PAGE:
The Keeper

The protagonist, Dr. Christopher Seacrest, is chief of staff in a renowned medical facility and is one of the world’s shining stars. But upon meeting young, unassuming patient Caitlin Rosenberry, his perfect façade develops a hairline crack. Fate brings them together again and again; as Chris’ attraction to the struggling waitress mysteriously grows, Caitlin’s difficulties and reservations also increase. Something is very wrong with the perfect doctor, and not even his closest friends, colleagues, or family members can rescue him from his slide into chaos.


The Keeper is a thought-provoking contemporary drama that explores the mysterious power of friendship and love. The atypical romance within this PG-rated novel weaves its way through a psychological story of human relationships and social satire.

The protagonist, Dr. Christopher Seacrest, is chief of staff in a renowned medical facility and is one of the world’s shining stars. Immersed in his self-sufficiency and false ideals of perfection, he lives immune to the fact that he has somehow disavowed life itself. A brief patient-doctor meeting in an exam room between the arrogant Chris and the unpretentious Caitlin Rosenberry soon changes all of that.

Initially the powerhouse surgeon finds little of interest to him in the young, post-stroke patient, but their meeting results in the physician’s perfect façade developing a hairline crack. Fate brings the unlikely pair together again and again, and sets a series of cataclysmic events into motion from which there is no turning back. When Dr. Seacrest finds himself in love with Caitlin and she vows never to see him again, he can no longer deny life’s invitation to his own healing.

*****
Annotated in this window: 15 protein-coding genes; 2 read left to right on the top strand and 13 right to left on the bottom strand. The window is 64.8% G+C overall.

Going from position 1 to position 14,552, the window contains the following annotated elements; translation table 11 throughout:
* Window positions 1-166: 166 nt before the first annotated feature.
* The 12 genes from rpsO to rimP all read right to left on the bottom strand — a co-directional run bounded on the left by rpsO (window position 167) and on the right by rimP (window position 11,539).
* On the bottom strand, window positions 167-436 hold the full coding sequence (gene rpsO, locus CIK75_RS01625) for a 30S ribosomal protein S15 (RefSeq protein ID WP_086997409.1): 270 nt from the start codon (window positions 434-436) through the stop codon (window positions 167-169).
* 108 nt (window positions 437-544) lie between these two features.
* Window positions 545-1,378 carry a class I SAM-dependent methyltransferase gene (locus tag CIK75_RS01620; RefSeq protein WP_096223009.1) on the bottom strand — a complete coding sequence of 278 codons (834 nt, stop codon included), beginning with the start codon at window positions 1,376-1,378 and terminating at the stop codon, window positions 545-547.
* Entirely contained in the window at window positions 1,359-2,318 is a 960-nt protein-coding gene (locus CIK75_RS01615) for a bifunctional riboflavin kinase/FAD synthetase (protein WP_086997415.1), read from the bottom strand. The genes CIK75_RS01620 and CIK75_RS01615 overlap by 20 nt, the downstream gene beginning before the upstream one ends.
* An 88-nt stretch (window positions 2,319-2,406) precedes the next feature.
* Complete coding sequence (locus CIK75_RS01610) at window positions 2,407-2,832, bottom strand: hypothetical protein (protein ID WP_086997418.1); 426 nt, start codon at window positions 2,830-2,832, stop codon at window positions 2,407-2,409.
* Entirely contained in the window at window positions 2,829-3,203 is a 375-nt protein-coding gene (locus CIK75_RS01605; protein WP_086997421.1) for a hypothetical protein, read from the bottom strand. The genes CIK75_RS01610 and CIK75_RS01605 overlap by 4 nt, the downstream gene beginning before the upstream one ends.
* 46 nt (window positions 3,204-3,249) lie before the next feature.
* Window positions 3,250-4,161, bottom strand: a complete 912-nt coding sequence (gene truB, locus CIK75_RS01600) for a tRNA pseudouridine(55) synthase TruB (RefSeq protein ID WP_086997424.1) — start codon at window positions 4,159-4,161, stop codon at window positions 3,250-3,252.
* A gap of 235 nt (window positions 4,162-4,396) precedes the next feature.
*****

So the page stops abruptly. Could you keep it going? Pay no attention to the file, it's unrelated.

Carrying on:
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L. Mosz lives in southwestern Montana. She enjoys writing and the great outdoors. Her other hobbies include bike riding, hiking, cooking, reading, and traveling to Arizona to visit her 93-year-old mother. She works in a rehab center.

When she was a child, she didn’t like school and cried every day of the first grade. From a large family, she preferred to stay at home and play with her brothers and sisters. While being teased by schoolmates and criticized by the teacher at school every day, she also missed her mother. Later in life with children of her own, she tried not to pass her dislike of the school setting on to them. But they seemed to inherit the trait nevertheless and insisted on being homeschooled, which was all the rage at the time. So for many long years she work evenings and homeschooled days, an exhausting undertaking. However, the kids grew up to graduate from college and go on to graduate or law school. At long last, there was finally some spare time to write and ride her bike.


Thus far R. L. Mosz has published two novels, but there were many other previous manuscripts that never quite made it to publication. Currently she is working on a third, which she hopes to publish by the summer of 2015.